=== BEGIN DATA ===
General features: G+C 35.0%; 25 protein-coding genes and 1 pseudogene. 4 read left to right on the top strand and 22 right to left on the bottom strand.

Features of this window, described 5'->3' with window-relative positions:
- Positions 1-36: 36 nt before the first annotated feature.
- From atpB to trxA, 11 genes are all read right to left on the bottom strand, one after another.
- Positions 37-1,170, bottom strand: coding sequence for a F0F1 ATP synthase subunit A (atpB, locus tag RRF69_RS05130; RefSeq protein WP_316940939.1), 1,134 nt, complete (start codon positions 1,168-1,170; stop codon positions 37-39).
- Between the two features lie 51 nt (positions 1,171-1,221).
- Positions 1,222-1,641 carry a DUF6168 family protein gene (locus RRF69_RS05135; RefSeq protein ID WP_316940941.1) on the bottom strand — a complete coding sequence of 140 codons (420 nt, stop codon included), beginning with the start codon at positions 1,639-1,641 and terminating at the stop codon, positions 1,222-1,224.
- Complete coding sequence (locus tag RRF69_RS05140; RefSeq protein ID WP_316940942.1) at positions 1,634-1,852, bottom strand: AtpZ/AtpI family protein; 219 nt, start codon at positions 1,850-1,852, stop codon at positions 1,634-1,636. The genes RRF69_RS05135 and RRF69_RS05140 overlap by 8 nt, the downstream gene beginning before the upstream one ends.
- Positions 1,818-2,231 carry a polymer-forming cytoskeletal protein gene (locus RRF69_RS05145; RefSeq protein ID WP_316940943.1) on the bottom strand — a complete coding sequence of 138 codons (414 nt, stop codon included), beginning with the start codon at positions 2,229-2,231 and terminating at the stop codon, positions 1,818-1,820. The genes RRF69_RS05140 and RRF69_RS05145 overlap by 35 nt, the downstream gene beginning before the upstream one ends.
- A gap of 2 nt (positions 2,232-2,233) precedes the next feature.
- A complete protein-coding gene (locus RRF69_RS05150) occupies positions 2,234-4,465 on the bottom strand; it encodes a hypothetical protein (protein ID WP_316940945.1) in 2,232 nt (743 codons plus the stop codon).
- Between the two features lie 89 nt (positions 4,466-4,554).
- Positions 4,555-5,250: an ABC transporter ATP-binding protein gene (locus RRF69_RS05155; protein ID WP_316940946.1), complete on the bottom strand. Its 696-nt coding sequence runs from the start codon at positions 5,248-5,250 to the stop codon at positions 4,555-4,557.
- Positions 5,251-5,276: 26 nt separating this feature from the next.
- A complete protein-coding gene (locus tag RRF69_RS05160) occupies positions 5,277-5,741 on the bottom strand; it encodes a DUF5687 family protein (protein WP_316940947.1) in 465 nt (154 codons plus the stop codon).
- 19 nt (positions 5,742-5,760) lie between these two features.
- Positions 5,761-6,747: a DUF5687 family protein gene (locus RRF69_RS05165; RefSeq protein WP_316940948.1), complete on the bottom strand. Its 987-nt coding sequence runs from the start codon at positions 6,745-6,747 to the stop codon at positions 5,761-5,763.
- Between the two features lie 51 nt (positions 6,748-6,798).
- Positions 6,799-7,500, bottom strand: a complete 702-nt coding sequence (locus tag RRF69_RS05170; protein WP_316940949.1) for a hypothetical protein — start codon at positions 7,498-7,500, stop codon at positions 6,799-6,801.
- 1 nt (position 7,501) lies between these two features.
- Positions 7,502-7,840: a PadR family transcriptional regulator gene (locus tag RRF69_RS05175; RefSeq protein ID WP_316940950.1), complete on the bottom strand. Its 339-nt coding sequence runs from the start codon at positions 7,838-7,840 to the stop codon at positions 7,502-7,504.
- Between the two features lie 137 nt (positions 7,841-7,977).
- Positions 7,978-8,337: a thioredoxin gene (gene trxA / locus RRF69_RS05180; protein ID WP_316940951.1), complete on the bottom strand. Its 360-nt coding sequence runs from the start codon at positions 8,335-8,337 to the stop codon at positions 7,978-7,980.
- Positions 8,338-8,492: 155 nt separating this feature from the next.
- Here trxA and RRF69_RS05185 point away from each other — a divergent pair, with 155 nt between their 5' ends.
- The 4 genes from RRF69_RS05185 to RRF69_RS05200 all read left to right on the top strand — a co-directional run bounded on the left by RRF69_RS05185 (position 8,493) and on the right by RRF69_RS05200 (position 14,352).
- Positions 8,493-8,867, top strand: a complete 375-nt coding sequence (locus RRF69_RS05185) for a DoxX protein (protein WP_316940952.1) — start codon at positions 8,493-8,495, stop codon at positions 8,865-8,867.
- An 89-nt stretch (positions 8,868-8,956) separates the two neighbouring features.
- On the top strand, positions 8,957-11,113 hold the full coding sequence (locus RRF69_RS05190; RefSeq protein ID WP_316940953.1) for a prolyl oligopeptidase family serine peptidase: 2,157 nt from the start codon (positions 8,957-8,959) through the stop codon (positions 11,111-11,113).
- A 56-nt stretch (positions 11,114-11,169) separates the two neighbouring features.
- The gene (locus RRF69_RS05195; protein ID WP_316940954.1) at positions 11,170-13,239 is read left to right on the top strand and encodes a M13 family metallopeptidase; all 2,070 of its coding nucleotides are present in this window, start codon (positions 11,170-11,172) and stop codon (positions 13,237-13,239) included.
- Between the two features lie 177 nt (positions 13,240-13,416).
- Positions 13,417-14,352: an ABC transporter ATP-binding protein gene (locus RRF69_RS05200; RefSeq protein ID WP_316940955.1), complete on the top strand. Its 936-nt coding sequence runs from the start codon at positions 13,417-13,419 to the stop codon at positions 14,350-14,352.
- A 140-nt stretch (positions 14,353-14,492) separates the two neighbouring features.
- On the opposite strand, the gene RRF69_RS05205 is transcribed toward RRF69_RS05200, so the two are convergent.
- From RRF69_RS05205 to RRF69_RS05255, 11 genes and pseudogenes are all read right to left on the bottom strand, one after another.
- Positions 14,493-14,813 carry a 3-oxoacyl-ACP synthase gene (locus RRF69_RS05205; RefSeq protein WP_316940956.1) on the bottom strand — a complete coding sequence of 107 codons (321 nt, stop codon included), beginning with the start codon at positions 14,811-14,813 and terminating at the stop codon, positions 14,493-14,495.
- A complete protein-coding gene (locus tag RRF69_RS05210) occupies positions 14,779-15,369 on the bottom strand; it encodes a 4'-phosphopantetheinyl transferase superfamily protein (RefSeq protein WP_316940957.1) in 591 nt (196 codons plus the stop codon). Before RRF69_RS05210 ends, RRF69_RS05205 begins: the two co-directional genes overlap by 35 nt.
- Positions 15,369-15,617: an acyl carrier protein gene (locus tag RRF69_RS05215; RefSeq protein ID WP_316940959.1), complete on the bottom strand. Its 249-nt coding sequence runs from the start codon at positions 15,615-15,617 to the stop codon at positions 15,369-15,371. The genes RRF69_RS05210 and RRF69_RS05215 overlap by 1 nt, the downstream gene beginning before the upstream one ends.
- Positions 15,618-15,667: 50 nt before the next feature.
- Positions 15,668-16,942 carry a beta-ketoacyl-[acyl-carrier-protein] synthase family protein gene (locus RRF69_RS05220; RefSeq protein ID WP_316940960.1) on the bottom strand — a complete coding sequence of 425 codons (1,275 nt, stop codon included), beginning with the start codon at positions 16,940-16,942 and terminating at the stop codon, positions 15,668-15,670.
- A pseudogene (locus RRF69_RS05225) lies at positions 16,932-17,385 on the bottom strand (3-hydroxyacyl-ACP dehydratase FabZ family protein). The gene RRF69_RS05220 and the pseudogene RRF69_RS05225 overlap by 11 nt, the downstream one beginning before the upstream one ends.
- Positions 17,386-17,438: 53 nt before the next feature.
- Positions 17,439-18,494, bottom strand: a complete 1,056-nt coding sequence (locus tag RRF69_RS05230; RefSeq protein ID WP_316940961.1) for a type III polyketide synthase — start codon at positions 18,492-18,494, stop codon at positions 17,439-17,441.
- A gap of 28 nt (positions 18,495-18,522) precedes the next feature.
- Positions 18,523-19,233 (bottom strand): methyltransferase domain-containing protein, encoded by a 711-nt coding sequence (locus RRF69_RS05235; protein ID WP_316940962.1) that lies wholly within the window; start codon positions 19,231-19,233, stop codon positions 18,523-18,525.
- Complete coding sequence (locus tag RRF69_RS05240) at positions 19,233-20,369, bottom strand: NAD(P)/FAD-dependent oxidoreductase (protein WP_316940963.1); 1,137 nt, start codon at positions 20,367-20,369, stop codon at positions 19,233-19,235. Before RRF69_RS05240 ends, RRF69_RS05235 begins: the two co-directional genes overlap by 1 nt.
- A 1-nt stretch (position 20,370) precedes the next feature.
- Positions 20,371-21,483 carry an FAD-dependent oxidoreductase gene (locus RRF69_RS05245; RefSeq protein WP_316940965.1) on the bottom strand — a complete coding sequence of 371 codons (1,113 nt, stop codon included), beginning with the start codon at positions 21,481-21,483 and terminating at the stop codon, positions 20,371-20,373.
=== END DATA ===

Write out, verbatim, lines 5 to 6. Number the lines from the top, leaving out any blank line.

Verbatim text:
- Positions 37-1,170, bottom strand: coding sequence for a F0F1 ATP synthase subunit A (atpB, locus tag RRF69_RS05130; RefSeq protein WP_316940939.1), 1,134 nt, complete (start codon positions 1,168-1,170; stop codon positions 37-39).
- Between the two features lie 51 nt (positions 1,171-1,221).